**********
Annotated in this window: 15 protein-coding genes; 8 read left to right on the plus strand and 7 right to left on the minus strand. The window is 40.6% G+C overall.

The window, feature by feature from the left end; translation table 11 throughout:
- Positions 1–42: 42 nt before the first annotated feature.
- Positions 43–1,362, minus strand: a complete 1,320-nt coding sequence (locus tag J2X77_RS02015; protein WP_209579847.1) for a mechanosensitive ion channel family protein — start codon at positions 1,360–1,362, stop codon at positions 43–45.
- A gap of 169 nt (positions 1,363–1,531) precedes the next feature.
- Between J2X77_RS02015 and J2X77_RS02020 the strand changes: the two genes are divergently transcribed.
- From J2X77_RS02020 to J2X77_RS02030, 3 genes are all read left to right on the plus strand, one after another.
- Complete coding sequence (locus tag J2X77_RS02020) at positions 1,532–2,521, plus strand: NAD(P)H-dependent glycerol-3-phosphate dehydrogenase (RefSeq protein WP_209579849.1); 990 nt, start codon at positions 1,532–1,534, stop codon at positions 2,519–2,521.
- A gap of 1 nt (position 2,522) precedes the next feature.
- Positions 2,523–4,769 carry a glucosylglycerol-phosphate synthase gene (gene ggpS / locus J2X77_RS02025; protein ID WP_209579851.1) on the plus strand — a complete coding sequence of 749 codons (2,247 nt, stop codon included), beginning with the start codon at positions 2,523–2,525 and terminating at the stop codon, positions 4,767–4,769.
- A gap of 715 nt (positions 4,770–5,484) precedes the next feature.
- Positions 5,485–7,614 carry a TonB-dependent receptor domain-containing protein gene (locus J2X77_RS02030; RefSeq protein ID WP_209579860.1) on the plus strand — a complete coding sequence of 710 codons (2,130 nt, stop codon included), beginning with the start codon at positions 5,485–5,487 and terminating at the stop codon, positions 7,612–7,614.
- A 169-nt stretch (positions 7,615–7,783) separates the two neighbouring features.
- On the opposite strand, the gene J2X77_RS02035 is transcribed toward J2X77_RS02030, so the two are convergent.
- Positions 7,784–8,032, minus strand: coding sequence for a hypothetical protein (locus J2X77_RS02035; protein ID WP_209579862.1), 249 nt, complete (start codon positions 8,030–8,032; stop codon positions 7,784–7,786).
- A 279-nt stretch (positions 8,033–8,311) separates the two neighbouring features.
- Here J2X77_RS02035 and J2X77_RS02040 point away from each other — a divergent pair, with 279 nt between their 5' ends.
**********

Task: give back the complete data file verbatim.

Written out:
Annotated in this window: 15 protein-coding genes; 8 read left to right on the plus strand and 7 right to left on the minus strand. The window is 40.6% G+C overall.

The window, feature by feature from the left end; translation table 11 throughout:
- Positions 1–42: 42 nt before the first annotated feature.
- Positions 43–1,362, minus strand: a complete 1,320-nt coding sequence (locus tag J2X77_RS02015; protein WP_209579847.1) for a mechanosensitive ion channel family protein — start codon at positions 1,360–1,362, stop codon at positions 43–45.
- A gap of 169 nt (positions 1,363–1,531) precedes the next feature.
- Between J2X77_RS02015 and J2X77_RS02020 the strand changes: the two genes are divergently transcribed.
- From J2X77_RS02020 to J2X77_RS02030, 3 genes are all read left to right on the plus strand, one after another.
- Complete coding sequence (locus tag J2X77_RS02020) at positions 1,532–2,521, plus strand: NAD(P)H-dependent glycerol-3-phosphate dehydrogenase (RefSeq protein WP_209579849.1); 990 nt, start codon at positions 1,532–1,534, stop codon at positions 2,519–2,521.
- A gap of 1 nt (position 2,522) precedes the next feature.
- Positions 2,523–4,769 carry a glucosylglycerol-phosphate synthase gene (gene ggpS / locus J2X77_RS02025; protein ID WP_209579851.1) on the plus strand — a complete coding sequence of 749 codons (2,247 nt, stop codon included), beginning with the start codon at positions 2,523–2,525 and terminating at the stop codon, positions 4,767–4,769.
- A gap of 715 nt (positions 4,770–5,484) precedes the next feature.
- Positions 5,485–7,614 carry a TonB-dependent receptor domain-containing protein gene (locus J2X77_RS02030; RefSeq protein ID WP_209579860.1) on the plus strand — a complete coding sequence of 710 codons (2,130 nt, stop codon included), beginning with the start codon at positions 5,485–5,487 and terminating at the stop codon, positions 7,612–7,614.
- A 169-nt stretch (positions 7,615–7,783) separates the two neighbouring features.
- On the opposite strand, the gene J2X77_RS02035 is transcribed toward J2X77_RS02030, so the two are convergent.
- Positions 7,784–8,032, minus strand: coding sequence for a hypothetical protein (locus J2X77_RS02035; protein ID WP_209579862.1), 249 nt, complete (start codon positions 8,030–8,032; stop codon positions 7,784–7,786).
- A 279-nt stretch (positions 8,033–8,311) separates the two neighbouring features.
- Here J2X77_RS02035 and J2X77_RS02040 point away from each other — a divergent pair, with 279 nt between their 5' ends.